The overall green building market (both non-residential and residential) is likely to more than double from today’s $36-49 billion to $96-140 billion by 20131
The value of green building construction is projected to increase to $60 billion by 20102
The construction market accounts for 13.4% of the $13.2 trillion U.S. GDP3
- The green market was 2% of non-residential construction starts in 2005; 10-12% in 2008; and will grow to 20-25% by 2013.
- Comprises 13.4% of the $13.2 trillion U.S. GDP. This includes all commercial, residential, industrial and infrastructure construction. New commercial and residential building construction constitutes 6.1% of the GDP5.
- Green building will support 7.9 million U.S. jobs and pump $554 million into the American economy over the next four years (2009-2013).
- Buildings represent 38.9% of U.S. primary energy use (includes fuel input for production).
- Buildings are one of the heaviest consumers of natural resources and account for a significant portion of the greenhouse gas emissions that affect climate change. In the U.S., buildings account for 38% of all CO2 emissions.
- Buildings represent 72% of U.S electricity consumption.
- Buildings use 13.6% of all potable water, or 15 trillion gallons per year.
- Buildings use 40% of raw materials globally (3 billion tons annually).
- The EPA estimates that 170 Million tons of building-related construction and demolition (C&D) debris was generated in the U.S. in 2003, with 61% coming from nonresidential and 39% from residential sources.
- The EPA estimates that 209.7 million tons of municipal solid waste was generated in the U.S. in a single year.
- Sectors Expected to Have Green Building Growth
What’s Driving Green Building?
These factors are expediting the growth of green building:
- Unprecedented level of government initiatives
- Heightened residential demand for green construction
- Improvements in sustainable materials.
Why Build Green? Building green saves money
- The cost per square foot for buildings seeking LEED certification falls into the existing range of costs for buildings not seeking LEED certification.
- An upfront investment of 2% in green building design, on average, results in life cycle savings of 20% of the total construction costs – more than ten times the initial investment.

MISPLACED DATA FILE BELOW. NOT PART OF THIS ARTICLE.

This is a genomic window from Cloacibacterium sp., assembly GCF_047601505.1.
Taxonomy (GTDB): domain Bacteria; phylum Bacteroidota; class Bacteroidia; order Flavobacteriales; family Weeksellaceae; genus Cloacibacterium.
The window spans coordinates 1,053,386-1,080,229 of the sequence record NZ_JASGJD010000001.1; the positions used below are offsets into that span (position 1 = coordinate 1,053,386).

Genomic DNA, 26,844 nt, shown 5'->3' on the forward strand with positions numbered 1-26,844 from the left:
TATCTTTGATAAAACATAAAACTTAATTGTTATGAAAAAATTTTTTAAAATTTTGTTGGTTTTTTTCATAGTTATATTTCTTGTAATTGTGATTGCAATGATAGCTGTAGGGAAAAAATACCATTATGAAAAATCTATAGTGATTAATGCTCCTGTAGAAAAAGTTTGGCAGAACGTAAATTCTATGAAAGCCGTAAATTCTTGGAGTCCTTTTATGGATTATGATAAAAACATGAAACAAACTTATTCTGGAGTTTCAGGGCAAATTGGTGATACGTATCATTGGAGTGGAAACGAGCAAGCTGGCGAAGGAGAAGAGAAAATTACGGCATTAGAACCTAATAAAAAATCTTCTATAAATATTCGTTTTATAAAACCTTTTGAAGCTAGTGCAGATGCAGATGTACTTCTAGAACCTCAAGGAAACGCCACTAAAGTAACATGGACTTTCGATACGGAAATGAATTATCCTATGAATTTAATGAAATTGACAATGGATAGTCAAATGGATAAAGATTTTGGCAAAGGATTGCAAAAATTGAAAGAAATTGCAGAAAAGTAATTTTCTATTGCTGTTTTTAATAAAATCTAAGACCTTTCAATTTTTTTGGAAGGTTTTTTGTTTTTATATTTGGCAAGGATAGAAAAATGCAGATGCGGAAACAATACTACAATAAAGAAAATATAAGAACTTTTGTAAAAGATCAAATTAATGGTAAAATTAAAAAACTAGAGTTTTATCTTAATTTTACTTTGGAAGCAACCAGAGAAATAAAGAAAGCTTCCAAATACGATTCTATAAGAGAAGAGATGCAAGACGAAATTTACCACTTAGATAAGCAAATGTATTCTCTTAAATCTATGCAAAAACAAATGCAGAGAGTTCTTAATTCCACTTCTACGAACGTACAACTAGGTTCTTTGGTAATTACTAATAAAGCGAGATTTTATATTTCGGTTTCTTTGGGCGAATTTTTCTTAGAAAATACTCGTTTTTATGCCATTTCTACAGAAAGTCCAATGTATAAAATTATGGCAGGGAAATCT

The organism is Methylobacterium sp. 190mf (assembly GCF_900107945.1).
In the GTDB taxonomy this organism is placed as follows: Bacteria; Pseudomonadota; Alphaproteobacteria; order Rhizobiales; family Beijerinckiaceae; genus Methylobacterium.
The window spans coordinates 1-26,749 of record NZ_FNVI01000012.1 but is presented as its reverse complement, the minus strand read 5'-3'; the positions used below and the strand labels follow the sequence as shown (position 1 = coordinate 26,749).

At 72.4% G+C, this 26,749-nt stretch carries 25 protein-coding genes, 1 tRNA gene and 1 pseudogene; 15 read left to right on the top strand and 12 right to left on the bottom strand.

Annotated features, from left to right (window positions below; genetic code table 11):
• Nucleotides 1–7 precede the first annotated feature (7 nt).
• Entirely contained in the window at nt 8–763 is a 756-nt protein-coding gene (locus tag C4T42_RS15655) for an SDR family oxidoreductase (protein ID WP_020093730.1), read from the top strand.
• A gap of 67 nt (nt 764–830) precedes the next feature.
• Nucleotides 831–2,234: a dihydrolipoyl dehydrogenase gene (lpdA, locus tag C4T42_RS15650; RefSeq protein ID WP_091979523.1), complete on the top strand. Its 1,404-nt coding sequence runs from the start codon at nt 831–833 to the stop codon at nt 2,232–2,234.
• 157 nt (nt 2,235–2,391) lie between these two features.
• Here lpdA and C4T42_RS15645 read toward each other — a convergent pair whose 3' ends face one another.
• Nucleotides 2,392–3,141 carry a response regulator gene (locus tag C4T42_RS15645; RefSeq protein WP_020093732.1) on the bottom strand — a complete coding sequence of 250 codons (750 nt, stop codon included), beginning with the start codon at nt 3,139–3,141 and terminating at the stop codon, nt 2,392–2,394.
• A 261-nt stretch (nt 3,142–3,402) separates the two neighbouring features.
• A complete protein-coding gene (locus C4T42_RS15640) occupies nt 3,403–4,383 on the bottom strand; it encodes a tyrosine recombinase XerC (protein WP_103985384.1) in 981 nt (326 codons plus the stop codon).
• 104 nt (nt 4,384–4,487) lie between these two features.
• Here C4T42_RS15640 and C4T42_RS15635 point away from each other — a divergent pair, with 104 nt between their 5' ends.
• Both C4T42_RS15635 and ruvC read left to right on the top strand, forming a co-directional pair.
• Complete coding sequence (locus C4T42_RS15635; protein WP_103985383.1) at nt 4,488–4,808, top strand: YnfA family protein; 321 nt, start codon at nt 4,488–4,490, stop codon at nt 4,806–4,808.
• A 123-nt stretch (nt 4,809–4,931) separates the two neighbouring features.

- Building sale prices for energy efficient buildings are as much as 10% higher per square foot than conventional buildings.
- Estimated Value of green construction starts:
- 2000: $792 million
- 2001: $3.24 billion
- 2002: $3.81 billion
- 2003: $5.76 billion
- 2004: $4.51 billion
- 2010 (projected): $60 billion (10% construction starts)
- Real estate and construction professionals overestimate the costs of green building by 300%.
- Perceived cost benefits of green building:
- Operating costs decrease 8-9%
- Building value increases 7.5%
- Return on investment improves 6.6%
- Occupancy ration increases 3.5%
- Rent ratio increases 3%
Why Build Green? Green buildings consume less energy and fewer resources
In comparison to the average commercial building:
- Green buildings consume 26% less energy
- Green buildings have 13% lower maintenance costs
- Green buildings have 27% higher occupant satisfaction
- Green buildings have 33% less greenhouse gas emissions
Why Build Green? Green building occupants are more productive
- An experiment identifies a link between improved lighting design and a 27% reduction in the incidence of headaches, which accounts for 0.7% of overall employee health insurance cost at approximately $35 per employee annually.
- Sales in stores with skylights were up to 40% higher compared to similar stores without skylights.
- Students with the most daylighting in their classrooms progressed 20% faster on math tests and 26% faster on reading tests in one year than those with less daylighting.
- Corporate perception of whether green fosters innovation: 57% agree; 28% neutral and 15% disagree.
- Improvements in indoor environments are estimated to save $17-48 billion in total health gains and $20-160 billion in worker performance.
Why Build Green? Green building occupants are healthier
- People in the U.S. spend about 90% of their time indoors.
- EPA studies indicate indoor levels of pollutants may be up to ten times higher than outdoor levels.
- Significant associations exist between low ventilation levels and higher carbon dioxide concentrations – a common symptom in facilities with sick building syndrome.
Download the above USGBC Document